It got more chocolatey as it melted, which I liked. The goat milk worked well with the cacao choice. As cacaopod described it, the tones are deeper, and it was less sweet than cow’s milk chocolates.
I don’t know if it was the beans or the goat milk, but I prefer this to lighter milk chocolates. And it tasted more like dark chocolate than the Castronovo dark milk, but wasn’t as bitter as the Argencove 75%.
Probably the most unusual bar in this bunch was the Camel Milk Chocolate bar from Al Nassma, Dubai, UAE. The packaging is pretty cool with a camel silhouetted against a setting sun on the front and a mix of English and Arabic on the back.
I had no idea what to expect as to the taste, but this bit on the website: “For the traveller Al Nassma is the treasured memento of Arabia. For others it is the refined ambassador of Arabia and a valuable gift to show appreciation.” gave me Korean kimchi chocolate vibes. Like it’s more about being unusual than tasting good.
So I got some friends to try it with me cuz I wasn’t going to suffer alone.
In addition to camel milk powder, the bar’s ingredients lists 36% cocoa, so this was the mildest milk chocolate we tried. And the bar was a light milk chocolate color. Interestingly it had a high MOR (i.e., a hard snap), which was surprising. Usually milk chocolates are softer than dark chocolates with less of a snap.
The ingredients list also included honey, along with the expected sugar, cacao mass, cocoa butter, and vanilla. I wondered aloud why honey and sugar; cacapod said it made sense because a lot of Middle Eastern cuisines use honey for sweetening.
The actual tasting was anti-climatic. Everybody basically liked the bar. It was a sweet milk chocolate (expected with that ingredients list) and slightly sour. People’s only sticking point was that it didn’t melt like other milks — that high MOR kept it intact, and we had to chew it to get it started — and then had to keep chewing. One taster described the texture as glutenous; it held together even when softened by the heat in our mouths.
While I don’t think I would buy this again for enjoyment (too sweet, not that delicious), I could see giving this to people who want to be more adventurous in their chocolate tasting without worrying about them cursing my name.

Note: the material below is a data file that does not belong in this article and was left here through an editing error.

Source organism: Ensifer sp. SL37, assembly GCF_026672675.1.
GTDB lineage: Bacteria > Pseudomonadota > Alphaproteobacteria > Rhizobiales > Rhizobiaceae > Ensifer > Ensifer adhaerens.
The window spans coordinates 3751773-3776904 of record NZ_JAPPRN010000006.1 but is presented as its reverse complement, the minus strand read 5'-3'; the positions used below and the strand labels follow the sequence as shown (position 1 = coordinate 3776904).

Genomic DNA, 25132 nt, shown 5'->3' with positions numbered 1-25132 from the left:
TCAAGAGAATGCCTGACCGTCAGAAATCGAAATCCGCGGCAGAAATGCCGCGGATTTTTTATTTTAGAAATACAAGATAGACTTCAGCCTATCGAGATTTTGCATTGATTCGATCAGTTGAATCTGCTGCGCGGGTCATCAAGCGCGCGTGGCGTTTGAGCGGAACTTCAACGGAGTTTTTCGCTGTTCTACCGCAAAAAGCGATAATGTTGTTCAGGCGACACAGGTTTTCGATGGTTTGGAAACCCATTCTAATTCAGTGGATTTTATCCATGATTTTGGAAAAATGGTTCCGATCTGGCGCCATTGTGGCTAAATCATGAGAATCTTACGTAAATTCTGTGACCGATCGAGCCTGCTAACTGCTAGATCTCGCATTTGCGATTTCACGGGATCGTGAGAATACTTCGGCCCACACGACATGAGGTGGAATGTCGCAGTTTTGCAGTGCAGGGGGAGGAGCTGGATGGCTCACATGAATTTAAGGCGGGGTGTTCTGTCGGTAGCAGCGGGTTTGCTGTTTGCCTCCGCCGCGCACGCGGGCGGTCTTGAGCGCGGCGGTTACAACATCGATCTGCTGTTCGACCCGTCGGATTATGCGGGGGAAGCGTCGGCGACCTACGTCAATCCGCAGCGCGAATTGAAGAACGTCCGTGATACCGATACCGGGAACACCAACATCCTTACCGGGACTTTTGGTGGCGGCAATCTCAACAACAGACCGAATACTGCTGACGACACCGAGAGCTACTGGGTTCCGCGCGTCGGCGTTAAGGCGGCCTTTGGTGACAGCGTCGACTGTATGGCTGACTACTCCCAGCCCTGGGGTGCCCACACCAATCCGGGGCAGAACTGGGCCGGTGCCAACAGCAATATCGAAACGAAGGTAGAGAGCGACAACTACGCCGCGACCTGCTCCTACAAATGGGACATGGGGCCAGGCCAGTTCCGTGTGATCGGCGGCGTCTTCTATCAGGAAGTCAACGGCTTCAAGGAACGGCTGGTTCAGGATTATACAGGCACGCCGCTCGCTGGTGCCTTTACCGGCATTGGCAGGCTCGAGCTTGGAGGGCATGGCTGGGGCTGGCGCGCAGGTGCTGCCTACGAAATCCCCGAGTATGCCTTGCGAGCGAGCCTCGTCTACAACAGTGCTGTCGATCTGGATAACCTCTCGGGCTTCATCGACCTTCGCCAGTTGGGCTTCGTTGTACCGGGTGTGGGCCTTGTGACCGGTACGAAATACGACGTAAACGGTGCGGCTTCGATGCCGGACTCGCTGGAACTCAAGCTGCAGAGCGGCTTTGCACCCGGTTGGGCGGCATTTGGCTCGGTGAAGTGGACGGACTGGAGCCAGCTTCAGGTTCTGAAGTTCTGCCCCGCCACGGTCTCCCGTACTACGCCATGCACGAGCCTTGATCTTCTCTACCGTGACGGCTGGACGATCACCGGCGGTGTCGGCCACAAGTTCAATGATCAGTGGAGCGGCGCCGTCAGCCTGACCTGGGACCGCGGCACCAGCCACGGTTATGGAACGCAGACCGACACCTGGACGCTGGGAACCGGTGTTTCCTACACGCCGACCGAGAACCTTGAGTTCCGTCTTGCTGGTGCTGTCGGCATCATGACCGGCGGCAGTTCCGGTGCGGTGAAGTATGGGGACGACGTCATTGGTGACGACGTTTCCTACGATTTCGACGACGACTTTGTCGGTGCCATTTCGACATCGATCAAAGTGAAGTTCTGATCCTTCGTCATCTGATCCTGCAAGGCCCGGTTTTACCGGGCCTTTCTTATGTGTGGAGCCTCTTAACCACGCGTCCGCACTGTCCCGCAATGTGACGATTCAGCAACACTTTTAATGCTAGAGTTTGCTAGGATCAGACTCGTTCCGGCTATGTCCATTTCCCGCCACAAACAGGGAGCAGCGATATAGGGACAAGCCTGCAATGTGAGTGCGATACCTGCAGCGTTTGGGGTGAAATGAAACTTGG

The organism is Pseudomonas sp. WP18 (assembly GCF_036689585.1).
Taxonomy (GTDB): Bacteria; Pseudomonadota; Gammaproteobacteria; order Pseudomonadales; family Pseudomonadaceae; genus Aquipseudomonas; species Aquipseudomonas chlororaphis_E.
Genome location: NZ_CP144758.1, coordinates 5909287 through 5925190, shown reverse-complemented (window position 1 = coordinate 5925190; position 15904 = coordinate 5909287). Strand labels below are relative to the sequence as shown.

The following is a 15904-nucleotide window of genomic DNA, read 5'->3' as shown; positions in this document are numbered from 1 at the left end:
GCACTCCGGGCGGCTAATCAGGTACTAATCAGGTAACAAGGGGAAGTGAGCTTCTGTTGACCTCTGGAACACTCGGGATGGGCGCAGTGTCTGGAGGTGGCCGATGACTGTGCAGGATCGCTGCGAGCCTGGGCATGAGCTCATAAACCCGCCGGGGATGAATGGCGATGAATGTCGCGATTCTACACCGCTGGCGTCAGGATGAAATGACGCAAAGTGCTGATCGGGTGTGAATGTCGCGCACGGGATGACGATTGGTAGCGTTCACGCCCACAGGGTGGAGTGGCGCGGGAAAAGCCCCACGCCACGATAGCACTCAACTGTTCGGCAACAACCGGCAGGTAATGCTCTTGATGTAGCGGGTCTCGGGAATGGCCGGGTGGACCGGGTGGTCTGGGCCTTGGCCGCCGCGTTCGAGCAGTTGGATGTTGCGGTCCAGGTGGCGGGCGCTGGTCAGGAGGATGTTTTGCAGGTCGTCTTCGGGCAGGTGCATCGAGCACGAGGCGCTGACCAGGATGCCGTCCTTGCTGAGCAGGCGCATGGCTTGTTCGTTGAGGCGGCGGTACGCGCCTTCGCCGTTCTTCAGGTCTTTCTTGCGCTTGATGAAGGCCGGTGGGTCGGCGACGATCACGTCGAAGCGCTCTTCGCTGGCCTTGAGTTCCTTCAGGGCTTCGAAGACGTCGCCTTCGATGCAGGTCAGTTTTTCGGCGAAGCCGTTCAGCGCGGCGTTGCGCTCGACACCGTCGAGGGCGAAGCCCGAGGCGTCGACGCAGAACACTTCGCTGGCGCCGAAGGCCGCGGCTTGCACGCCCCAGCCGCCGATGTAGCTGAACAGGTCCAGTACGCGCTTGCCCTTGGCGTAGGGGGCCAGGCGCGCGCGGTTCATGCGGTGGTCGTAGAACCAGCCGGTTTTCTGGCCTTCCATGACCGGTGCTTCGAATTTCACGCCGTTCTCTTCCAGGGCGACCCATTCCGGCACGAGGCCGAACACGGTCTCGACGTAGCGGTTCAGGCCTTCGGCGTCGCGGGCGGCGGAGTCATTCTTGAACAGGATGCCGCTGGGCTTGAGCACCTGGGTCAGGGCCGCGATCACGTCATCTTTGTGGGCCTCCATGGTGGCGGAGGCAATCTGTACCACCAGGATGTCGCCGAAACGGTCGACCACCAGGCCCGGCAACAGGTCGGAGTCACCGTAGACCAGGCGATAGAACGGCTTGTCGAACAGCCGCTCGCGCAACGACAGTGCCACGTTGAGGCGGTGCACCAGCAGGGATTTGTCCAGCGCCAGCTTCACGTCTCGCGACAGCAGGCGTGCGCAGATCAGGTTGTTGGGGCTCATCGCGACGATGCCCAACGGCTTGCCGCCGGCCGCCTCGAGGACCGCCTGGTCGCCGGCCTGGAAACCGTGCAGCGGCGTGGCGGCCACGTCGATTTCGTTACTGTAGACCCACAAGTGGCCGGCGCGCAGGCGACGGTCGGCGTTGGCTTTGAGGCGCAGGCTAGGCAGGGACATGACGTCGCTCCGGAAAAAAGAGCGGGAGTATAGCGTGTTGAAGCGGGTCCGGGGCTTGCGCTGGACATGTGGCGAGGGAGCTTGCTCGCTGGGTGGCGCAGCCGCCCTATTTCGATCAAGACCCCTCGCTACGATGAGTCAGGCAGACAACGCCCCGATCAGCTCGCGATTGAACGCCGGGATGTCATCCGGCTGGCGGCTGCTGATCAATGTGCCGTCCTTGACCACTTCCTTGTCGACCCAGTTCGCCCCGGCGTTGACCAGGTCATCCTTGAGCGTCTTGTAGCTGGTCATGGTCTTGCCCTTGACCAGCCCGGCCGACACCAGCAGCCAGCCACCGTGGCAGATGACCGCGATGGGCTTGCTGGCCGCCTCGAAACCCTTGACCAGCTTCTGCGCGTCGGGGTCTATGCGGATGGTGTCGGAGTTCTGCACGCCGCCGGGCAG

Finally, we tried a bunch of vegan “milk” chocolate. These were all single-ingredient substitutes, such as coconut milk instead of dairy milk, but there are also alt-milks that combine 2 or more alternatives aiming for a suitable milk-chocolate-without-the-dairy taste.
Coconut & ginger
Because coconut milk chocolate is so ubiquitous now as a vegan safe chocolate, I decided I wanted to try a flavored coconut milk instead of a plain bar.
The small-batch chocolate maker, Stonegrindz Chocolate, Scottsdale, AZ, has a Crystallized Ginger coconut milk chocolate bar that is infused with ginger and lemongrass, and topped with bits of crystallized ginger.
The 55% cacao bar had a soft break and an immediate ginger flavor from the big piece of crystallized ginger sitting on the piece I tried. A little ginger heat came later, then salt.
It was not a super chocolatey bar. Ginger and salt were the dominant flavors with a milky undertones. I didn’t taste coconut, which can be really pronounced in coconut milk chocolates. And I didn’t really notice lemongrass, except it was kinda herby tasting.
It’s a distinctive bar. My only quibble is that I would have like it better if the ginger pieces were smaller and spread more evenly for a more consistent experience.
The 40% almond milk chocolate bar from Artisan du Chocolat, London, was very interesting. With only 5 ingredients ( sugar, almond powder, cocoa butter, cocoa beans, and soya lecithin), it was nutty with slight overtones of cinnamon reminiscent of Christmas cookies.
It had a soft snap; and the texture was smooth. It was milky and creamy, but not strongly chocolatey with a little powdery aftertaste.
Personally, I think it would be better with whole almonds added to push it more into a nut bar because it tasted more like almond milk than chocolate, and that was the taste that lingered. I would go with that.
It was a good bar overall, but definitely a flavored milk chocolate bar. You wouldn’t mistake it for a traditional milk chocolate.
If you like almond milk or just almond flavored treats in general, you will probably enjoy this bar.
A tale of 2 oats
We got a couple of oat milk bars from Chocolate Covered, one with inclusions and one plain. They were definitely 2 different experiences.
The Oat Milk, Brazil Nuts + Sea Salt bar from Mission Chocolate, Brazil, included locally grown Brazil nuts and cacao. Mission Chocolate’s founder Arcelia Gallardo trained as a bean to bar maker at Dandelion Chocolate before moving to Brazil where she makes bars that focus on locally grown ingredients.
Jack included a Mission Chocolate bar the last time we did a Chocolate Covered tasting, which we enjoyed as a savory dark bar, so I was looking forward to trying one of their milk bars. Like the dark bar, it was a very thin square of chocolate with a good snap.